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Loss of Genetic Diversity and Increased Subdivision in an Endemic Alpine Stonefly Threatened by Climate Change

Overview of attention for article published in PLOS ONE, June 2016
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About this Attention Score

  • In the top 25% of all research outputs scored by Altmetric
  • High Attention Score compared to outputs of the same age (91st percentile)
  • High Attention Score compared to outputs of the same age and source (92nd percentile)

Mentioned by

blogs
2 blogs
twitter
3 tweeters

Citations

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34 Dimensions

Readers on

mendeley
36 Mendeley
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Title
Loss of Genetic Diversity and Increased Subdivision in an Endemic Alpine Stonefly Threatened by Climate Change
Published in
PLOS ONE, June 2016
DOI 10.1371/journal.pone.0157386
Pubmed ID
Authors

Steve Jordan, J. Joseph Giersch, Clint C. Muhlfeld, Scott Hotaling, Liz Fanning, Tyler H. Tappenbeck, Gordon Luikart

Abstract

Much remains unknown about the genetic status and population connectivity of high-elevation and high-latitude freshwater invertebrates, which often persist near snow and ice masses that are disappearing due to climate change. Here we report on the conservation genetics of the meltwater stonefly Lednia tumana (Ricker) of Montana, USA, a cold-water obligate species. We sequenced 1530 bp of mtDNA from 116 L. tumana individuals representing "historic" (>10 yr old) and 2010 populations. The dominant haplotype was common in both time periods, while the second-most-common haplotype was found only in historic samples, having been lost in the interim. The 2010 populations also showed reduced gene and nucleotide diversity and increased genetic isolation. We found lower genetic diversity in L. tumana compared to two other North American stonefly species, Amphinemura linda (Ricker) and Pteronarcys californica Newport. Our results imply small effective sizes, increased fragmentation, limited gene flow, and loss of genetic variation among contemporary L. tumana populations, which can lead to reduced adaptive capacity and increased extinction risk. This study reinforces concerns that ongoing glacier loss threatens the persistence of L. tumana, and provides baseline data and analysis of how future environmental change could impact populations of similar organisms.

Twitter Demographics

The data shown below were collected from the profiles of 3 tweeters who shared this research output. Click here to find out more about how the information was compiled.

Mendeley readers

The data shown below were compiled from readership statistics for 36 Mendeley readers of this research output. Click here to see the associated Mendeley record.

Geographical breakdown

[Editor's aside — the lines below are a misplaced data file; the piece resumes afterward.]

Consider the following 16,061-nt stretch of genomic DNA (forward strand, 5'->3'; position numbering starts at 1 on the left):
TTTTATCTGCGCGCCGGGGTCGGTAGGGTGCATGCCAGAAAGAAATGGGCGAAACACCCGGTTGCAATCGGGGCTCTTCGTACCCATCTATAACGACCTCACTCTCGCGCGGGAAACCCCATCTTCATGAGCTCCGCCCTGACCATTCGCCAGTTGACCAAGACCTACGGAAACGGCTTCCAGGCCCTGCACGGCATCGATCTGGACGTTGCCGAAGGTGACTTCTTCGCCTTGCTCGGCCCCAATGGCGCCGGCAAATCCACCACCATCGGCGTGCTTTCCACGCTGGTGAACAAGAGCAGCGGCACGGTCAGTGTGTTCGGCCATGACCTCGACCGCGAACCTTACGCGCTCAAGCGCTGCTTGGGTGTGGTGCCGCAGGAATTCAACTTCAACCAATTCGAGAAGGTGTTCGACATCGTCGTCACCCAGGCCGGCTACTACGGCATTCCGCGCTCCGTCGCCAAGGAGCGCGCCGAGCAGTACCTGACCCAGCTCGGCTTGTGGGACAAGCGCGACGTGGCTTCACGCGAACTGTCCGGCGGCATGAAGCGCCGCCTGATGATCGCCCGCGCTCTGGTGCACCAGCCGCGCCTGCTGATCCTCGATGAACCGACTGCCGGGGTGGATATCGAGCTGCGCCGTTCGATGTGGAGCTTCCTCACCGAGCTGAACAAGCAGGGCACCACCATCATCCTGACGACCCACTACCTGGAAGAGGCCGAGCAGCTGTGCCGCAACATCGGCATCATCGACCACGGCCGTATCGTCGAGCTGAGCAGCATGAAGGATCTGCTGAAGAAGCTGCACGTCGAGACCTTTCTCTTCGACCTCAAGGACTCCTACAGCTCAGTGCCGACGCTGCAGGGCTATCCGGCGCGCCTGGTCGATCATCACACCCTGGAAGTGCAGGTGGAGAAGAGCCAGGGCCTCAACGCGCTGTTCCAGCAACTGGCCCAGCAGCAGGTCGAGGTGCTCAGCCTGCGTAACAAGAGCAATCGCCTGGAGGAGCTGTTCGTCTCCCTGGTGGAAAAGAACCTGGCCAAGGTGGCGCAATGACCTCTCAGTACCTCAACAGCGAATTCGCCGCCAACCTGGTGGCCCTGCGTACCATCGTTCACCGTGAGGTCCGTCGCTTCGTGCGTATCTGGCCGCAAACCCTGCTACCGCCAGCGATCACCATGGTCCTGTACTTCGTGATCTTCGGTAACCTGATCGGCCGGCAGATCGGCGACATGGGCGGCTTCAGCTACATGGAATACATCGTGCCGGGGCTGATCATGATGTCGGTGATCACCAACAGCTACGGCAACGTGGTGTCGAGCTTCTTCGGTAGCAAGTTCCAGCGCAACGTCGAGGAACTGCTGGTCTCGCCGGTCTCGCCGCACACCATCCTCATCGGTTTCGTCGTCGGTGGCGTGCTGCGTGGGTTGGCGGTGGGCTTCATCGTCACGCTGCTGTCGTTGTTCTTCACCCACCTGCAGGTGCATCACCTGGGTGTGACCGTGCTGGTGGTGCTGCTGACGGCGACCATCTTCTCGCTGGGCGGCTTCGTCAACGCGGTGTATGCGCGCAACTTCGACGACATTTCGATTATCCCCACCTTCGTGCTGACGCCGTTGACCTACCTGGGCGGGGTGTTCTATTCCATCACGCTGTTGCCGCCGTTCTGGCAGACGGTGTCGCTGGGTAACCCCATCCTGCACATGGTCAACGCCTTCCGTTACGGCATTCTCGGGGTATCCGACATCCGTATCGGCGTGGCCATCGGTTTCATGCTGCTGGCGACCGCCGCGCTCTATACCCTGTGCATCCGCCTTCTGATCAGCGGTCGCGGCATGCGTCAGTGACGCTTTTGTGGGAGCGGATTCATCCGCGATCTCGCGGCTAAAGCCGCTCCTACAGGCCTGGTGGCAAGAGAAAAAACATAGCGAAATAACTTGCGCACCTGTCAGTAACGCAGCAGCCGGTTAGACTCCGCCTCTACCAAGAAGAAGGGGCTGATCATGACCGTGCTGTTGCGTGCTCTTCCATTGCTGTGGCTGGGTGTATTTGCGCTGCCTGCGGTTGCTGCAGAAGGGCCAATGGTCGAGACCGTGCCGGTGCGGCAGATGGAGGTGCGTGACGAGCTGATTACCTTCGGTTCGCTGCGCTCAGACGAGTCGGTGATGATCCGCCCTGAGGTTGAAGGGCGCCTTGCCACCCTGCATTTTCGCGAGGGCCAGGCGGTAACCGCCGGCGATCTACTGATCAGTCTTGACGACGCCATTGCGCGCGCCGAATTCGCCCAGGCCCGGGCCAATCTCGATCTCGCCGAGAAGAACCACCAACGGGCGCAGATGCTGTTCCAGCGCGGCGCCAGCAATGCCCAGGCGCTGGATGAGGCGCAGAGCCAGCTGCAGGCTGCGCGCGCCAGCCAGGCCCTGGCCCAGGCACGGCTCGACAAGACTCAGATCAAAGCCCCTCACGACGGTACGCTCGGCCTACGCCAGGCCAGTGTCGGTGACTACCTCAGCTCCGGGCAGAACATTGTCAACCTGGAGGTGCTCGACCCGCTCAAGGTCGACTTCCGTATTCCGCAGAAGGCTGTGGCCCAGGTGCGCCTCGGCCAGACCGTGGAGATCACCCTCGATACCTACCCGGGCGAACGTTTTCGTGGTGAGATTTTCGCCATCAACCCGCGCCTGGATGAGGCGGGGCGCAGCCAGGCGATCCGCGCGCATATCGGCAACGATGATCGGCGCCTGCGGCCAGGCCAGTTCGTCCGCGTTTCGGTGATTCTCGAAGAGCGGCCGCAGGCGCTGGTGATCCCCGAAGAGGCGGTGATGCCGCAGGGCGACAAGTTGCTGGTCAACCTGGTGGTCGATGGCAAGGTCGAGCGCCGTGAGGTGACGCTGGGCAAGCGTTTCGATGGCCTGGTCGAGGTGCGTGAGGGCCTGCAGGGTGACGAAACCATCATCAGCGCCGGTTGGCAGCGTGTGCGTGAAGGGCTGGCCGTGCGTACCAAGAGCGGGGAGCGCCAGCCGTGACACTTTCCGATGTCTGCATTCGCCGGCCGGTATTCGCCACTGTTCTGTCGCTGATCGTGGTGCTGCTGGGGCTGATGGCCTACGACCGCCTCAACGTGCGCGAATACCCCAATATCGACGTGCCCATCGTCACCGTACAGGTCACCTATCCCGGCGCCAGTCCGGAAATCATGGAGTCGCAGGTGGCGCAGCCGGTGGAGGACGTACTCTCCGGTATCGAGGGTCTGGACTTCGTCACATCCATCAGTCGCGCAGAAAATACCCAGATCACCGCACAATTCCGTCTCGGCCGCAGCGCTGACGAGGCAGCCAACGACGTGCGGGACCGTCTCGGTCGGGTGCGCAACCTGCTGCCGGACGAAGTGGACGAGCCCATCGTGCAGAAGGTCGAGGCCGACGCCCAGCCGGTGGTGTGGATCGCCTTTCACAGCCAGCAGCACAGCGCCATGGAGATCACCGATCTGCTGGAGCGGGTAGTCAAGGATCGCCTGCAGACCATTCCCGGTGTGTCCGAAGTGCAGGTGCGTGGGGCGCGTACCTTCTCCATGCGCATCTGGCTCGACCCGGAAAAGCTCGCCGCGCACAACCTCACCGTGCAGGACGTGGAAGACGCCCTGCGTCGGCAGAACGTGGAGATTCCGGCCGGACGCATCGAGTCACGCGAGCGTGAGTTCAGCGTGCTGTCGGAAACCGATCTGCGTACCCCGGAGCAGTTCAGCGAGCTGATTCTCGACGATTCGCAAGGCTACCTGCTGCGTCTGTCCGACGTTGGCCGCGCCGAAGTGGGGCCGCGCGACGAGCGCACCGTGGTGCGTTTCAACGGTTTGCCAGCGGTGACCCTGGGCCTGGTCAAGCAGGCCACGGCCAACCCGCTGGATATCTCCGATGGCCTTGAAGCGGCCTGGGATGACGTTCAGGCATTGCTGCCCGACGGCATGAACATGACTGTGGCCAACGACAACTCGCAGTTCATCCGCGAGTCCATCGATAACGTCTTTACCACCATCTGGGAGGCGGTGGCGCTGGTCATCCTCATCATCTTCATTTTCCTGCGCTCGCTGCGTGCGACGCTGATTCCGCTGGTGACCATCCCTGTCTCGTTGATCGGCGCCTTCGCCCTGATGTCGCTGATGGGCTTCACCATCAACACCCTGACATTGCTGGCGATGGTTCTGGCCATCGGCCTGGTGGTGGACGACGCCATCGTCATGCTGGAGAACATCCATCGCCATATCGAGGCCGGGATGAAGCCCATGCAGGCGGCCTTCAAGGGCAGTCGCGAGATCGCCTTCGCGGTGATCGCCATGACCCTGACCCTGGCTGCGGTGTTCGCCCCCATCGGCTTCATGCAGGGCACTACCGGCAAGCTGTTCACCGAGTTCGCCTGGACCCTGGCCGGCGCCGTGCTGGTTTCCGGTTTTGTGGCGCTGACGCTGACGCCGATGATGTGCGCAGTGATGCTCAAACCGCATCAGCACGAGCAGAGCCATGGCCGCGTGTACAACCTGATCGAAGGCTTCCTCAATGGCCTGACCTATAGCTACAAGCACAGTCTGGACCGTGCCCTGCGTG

Country Count As %
Unknown 36 100%

Demographic breakdown

Readers by professional status Count As %
Researcher 11 31%
Student > Ph. D. Student 6 17%
Student > Doctoral Student 5 14%
Student > Master 3 8%
Professor 2 6%
Other 3 8%
Unknown 6 17%
Readers by discipline Count As %
Agricultural and Biological Sciences 16 44%
Environmental Science 7 19%
Earth and Planetary Sciences 2 6%
Immunology and Microbiology 1 3%
Biochemistry, Genetics and Molecular Biology 1 3%
Other 0 0%
Unknown 9 25%

Attention Score in Context

This research output has an Altmetric Attention Score of 19. This is our high-level measure of the quality and quantity of online attention that it has received. This Attention Score, as well as the ranking and number of research outputs shown below, was calculated when the research output was last mentioned on 01 December 2016.
All research outputs
#504,625
of 8,711,471 outputs
Outputs from PLOS ONE
#10,706
of 118,873 outputs
Outputs of similar age
#23,190
of 265,825 outputs
Outputs of similar age from PLOS ONE
#357
of 4,533 outputs
Altmetric has tracked 8,711,471 research outputs across all sources so far. Compared to these this one has done particularly well and is in the 94th percentile: it's in the top 10% of all research outputs ever tracked by Altmetric.
So far Altmetric has tracked 118,873 research outputs from this source. They typically receive a lot more attention than average, with a mean Attention Score of 10.9. This one has done particularly well, scoring higher than 90% of its peers.
Older research outputs will score higher simply because they've had more time to accumulate mentions. To account for age we can compare this Altmetric Attention Score to the 265,825 tracked outputs that were published within six weeks on either side of this one in any source. This one has done particularly well, scoring higher than 91% of its contemporaries.
We're also able to compare this research output to 4,533 others from the same source and published within six weeks on either side of this one. This one has done particularly well, scoring higher than 92% of its contemporaries.